A man from Nanchong, located in the southwestern province of Sichuan, China, has died from a virus subtype of the H5N6 strain of bird flu. Experts say this is the world’s first case of human infection from this subtype, Medical Xpress reported.
The 49-year-old man had originally been exposed to dead poultry and was then diagnosed as having pneumonia. According to the Sichuan Provincial Health and Family Planning Commission, he passed away on Tuesday after receiving treatment.
The report also noted that the infection is a secluded case and no other medical personnel who came in contact with the man seem to show any symptoms. “Experts believe that the initial consideration of the case as a case of human infection with the virus that causes low-risk and spread,” the report stated.
The bird flu has impacted the Chinese people substantially. In March 2013, the new virus was first reported in China. Since then, there have been a total of 250 cases and 96 deaths from the H7N9 strain in the January to March period, according to the National Health and Family Planning Commission. In February 2014, the World Health Organization (WHO) documented that 115 people out of 367 cases have died from the H7N9 virus. The WHO and Chinese health officials say there is a low risk for human-to-human transmission. However, there should still be some level of awareness.
“People traveling to Sichuan should take precautions for their health and refrain from coming into contact with fowl, either live or dead," said Chuang Jen-Hsiang, deputy director-general of the Centers for Disease Control Taiwan, a Taiwanese news channel reported. They also explained that the H5N6 is believed to be a low-pathogenic bird flu virus that has been found in Germany, Sweden, and United States.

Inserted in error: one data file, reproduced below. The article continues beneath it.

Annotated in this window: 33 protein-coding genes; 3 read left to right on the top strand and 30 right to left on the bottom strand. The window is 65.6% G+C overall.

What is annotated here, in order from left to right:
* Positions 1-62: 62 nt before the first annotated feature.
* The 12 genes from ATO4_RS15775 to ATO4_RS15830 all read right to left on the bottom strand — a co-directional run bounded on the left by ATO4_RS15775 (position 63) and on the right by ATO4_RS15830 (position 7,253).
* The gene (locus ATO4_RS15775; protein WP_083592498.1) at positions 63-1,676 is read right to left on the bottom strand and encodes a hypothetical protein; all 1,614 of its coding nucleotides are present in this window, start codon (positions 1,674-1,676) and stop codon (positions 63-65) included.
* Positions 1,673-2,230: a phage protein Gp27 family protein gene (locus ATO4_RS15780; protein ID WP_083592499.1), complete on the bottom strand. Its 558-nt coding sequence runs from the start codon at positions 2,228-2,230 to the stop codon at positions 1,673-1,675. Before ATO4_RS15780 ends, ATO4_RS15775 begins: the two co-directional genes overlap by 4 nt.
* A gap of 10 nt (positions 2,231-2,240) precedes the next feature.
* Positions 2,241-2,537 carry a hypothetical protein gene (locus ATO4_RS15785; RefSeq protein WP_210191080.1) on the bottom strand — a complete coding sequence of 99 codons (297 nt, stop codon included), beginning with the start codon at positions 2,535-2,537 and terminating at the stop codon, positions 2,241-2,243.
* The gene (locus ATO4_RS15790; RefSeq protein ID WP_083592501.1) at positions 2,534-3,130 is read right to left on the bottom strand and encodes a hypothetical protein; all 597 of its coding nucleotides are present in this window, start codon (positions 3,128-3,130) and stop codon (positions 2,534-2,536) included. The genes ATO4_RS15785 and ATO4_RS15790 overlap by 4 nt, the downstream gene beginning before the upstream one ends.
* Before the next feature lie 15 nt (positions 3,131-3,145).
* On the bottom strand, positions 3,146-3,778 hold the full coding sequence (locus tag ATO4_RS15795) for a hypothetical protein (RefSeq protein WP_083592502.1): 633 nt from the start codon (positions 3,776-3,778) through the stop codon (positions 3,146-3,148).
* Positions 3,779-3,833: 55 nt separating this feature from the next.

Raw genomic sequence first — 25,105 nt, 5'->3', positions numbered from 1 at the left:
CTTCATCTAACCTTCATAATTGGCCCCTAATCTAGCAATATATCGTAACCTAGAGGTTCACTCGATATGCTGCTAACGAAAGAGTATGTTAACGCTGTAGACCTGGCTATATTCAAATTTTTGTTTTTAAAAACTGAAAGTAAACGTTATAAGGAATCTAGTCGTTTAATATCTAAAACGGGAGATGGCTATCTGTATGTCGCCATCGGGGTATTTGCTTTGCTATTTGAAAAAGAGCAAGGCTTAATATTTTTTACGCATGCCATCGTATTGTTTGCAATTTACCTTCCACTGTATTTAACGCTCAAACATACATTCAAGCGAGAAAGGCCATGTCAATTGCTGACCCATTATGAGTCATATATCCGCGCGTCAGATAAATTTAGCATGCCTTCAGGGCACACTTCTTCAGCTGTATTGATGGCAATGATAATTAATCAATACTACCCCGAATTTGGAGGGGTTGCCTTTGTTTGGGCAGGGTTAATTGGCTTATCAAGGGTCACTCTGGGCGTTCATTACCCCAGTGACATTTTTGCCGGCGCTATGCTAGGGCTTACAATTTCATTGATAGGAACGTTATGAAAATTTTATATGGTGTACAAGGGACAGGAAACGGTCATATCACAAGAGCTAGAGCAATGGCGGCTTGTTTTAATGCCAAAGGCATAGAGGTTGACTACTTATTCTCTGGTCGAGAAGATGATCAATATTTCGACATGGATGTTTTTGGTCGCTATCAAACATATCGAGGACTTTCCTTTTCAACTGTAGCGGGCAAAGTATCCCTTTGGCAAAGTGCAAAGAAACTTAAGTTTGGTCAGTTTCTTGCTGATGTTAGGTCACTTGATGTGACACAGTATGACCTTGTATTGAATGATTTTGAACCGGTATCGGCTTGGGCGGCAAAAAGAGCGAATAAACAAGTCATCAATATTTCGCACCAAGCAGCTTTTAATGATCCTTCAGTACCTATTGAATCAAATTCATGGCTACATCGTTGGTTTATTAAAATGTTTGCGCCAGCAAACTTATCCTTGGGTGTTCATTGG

Last Month, the U.S. Department of Health and Human Services, said that a new vaccine to protect people against a potential outbreak of H7N9 bird flu was going to be available.
"An effective H7N9 vaccine is achievable," said researcher Dr. Niranjan Kanesa-thasan, from Novartis Vaccines in Cambridge, Mass., Health Day reported.
Researchers and scientists are working quickly in case an epidemic breaks out in the United States, and they say the vaccine is the only step they will take to combat the virus.
"We are working with multiple manufacturers, including Novartis, to develop H7N9 vaccine candidates, evaluate the candidates in clinical trials for safety and effectiveness, and stockpile H7N9 vaccine so our nation can respond quickly if this deadly virus emerges in the United States or becomes a pandemic," said Robin Robinson, deputy assistant secretary for preparedness and response in the U.S. Department of Health and Human Services.
Experts also say that there are a few ways to prevent the respiratory disease. People should avoid crowded outdoor spaces; be aware of places with poor ventilation; routinely wash your hands; cover your mouth; do not touch dead poultry; buy live and fresh meat; and seek immediate attention if flu symptoms arise.